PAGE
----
Along with the tension you may notice the specific sensation related to the accumulation and dissolving of lactic acid as the oxygen supply to the muscle changes between when it is tensed and released. Later on you will notice the lactic acid more clearly when you add aerobic exercises—rapid repetition—to working with a muscle. Contrast that to working with weights for example using a dumb bell with the arm muscles or doing various kinds of slow or fast sit ups with the abdominals.
You may also notice the change in temperature of the muscle. As the tension is released, you may notice the increased blood circulation though the muscle as the capillaries dilate when relaxed. This also produces a warming of the external skin.
In addition, different sets of muscles have different sets of specific sensations due to anatomy and function. Notice these sensations as well so you can distinguish between them. At the same time, different parts of the body have different concentrations of nerves producing different forms of sensitivity to pressure, movement, temperature, touch, and function. Notice the kind and degree of sensitivity in different parts of your body.
You can also massage the muscle area before or after it is tensed focusing on the anatomy and tactile sensations that occur on different levels from the skin down toward inner layers. You can also exercise the muscle in an aerobic fashion, exercising it more vigorously as a further basis of comparison of tactile sensations.
As you proceed through the body, you may notice you encounter sensations related to old injuries, unexpected aches and pains or other tensions. On top of this, there may be other forms of discomfort, anxiety, unease, and repressed emotions that begin to surface in working with specific areas of the body.
As you work through the feet, legs, abdomen, torso, arms, hands, neck, head, five senses, and internal organs you will notice some areas are very easy to work with. Others present great difficulty. Some are slow to respond and others possess extraordinary sensitivity.
Some areas you will find produce harmony and balance. There may even experience rapture and transcendence. And there will be areas that are intensely problematic, as if you have all sorts of unfinished business associated or buried within them. At times, you may wonder if you really want to know this much about your body. And at other times you may feel you are being guided by one of Bardon’s earthzone spirits who specializes in magical methods for self-transformation.
The quality and strength of your concentration are also factors in this practice. Some individuals will have already practiced having an “empty mind,” that is, a mind that is free of all distractions. In this case you can practice both, holding your mind completely empty and then focusing on a body part and then returning in the end to a state of mind completely void of imagery, sensations, thoughts, etc.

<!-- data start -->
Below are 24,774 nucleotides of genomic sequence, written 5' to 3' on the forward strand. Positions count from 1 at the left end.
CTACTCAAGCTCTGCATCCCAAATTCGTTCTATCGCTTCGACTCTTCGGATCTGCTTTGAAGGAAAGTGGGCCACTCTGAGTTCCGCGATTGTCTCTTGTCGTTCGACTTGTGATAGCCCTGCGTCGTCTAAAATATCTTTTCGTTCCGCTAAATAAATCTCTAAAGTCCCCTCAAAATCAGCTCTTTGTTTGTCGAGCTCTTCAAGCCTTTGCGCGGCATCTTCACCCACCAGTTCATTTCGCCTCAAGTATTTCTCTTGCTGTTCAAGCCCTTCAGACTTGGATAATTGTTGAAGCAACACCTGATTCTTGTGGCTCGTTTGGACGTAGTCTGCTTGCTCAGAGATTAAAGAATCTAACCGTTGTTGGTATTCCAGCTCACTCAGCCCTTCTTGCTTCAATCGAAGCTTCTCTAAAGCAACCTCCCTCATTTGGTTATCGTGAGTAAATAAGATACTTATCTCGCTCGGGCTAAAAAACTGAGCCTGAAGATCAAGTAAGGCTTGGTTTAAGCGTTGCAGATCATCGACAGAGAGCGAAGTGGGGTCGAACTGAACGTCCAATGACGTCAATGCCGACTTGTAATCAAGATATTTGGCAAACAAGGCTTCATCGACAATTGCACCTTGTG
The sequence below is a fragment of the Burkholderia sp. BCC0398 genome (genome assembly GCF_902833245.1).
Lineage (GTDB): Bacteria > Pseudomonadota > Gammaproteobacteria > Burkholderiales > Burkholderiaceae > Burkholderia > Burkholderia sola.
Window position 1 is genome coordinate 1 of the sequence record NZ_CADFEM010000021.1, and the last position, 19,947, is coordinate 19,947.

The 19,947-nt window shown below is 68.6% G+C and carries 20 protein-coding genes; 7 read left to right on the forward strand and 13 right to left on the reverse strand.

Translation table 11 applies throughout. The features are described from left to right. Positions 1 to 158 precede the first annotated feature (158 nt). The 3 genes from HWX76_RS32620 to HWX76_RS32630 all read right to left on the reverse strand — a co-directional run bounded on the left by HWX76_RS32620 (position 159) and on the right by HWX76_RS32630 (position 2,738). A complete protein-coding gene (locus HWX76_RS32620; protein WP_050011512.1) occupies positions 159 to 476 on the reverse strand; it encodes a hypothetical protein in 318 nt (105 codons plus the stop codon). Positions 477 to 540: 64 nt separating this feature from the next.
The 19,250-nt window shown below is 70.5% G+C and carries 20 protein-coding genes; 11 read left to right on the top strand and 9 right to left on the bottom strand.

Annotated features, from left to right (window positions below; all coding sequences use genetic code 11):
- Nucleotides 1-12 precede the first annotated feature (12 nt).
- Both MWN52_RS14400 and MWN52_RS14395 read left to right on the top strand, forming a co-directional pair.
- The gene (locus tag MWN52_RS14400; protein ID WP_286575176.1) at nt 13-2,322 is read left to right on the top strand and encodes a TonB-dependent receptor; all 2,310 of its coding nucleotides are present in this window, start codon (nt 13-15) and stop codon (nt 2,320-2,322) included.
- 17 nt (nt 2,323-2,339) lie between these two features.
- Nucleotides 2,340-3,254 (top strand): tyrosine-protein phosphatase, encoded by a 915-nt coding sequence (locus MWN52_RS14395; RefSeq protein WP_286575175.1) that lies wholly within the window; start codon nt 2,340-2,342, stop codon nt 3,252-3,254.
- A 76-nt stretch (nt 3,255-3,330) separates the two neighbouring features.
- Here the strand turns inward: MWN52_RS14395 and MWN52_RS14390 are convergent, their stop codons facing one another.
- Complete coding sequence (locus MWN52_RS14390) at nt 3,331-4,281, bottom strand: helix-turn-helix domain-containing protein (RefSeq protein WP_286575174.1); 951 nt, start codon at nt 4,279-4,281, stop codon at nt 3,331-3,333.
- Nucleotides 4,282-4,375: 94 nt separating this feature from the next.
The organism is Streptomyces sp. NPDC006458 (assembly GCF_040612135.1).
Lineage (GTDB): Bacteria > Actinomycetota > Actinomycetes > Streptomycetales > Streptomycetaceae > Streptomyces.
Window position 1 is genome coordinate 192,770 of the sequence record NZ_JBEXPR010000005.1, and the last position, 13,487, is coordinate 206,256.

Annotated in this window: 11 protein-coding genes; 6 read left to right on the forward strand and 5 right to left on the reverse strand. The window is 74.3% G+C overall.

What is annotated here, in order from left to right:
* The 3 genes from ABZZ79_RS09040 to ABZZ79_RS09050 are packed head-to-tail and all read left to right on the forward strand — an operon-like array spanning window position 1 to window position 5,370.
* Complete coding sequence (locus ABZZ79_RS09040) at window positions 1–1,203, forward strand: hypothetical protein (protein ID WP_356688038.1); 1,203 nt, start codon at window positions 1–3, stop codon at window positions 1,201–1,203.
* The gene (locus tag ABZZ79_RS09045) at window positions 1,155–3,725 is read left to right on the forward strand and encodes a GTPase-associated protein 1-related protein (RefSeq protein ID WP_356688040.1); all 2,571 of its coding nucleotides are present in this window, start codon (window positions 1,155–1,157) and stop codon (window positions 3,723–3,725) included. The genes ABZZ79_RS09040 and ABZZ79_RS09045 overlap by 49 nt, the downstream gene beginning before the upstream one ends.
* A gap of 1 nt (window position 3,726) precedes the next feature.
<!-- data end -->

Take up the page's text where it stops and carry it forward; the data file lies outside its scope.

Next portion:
At the same time, mental concentration on a body part may itself be producing tension. It is concentrating like this, “Ah, there is the sensation of relaxing occurring. Now let me see, what else was on my list, oh yes, I wanted the temperature. Ok, there is the temperature. Now let’s notice the lactic acid—no lactic acid here. How about the sensitivity of the nervous system? Ok, I got that….”
The above way of concentrating is obviously dissecting. It breaks things down into parts in order to enhance observation. It produces mental tension. The task is in part to also do the opposite. You can use words or images or project pure sensations or feelings to accomplish this. These are all of the things I have said you should not do.
Nonetheless, it is quite possible to concentrate without image or affirmation as if your mind could embrace the physical body in a relaxing, calming, releasing, letting go, tranquilizing, and peaceful manner. This is something simply to observe about your own manner of concentrating.
Do you start with a feeling of anxiety and control or do you start with a sense of peace and love. Do you start with a sense of breaking a part or with a sense of putting together? You have to discover how and what works best for yourself. I am merely pointing out that the mental act of concentration is not necessarily neutral. It carries with it an unconscious qualities and assumptions.
I would recommend only practicing when you are not tired and do not force yourself to concentrate if you are bored or distracted by other things. The idea is to bring to your body good feelings that are nurturing.
Be sure also to spend time with your ankles, knees, and the joints throughout your body. For each body part in the upper body, spend at least as much time with the lower body using the solar plexus as a mid point. The abdomen, the area of the intestines, is a major point of concentration in the Orient and it is advisable to become well familiar with this area.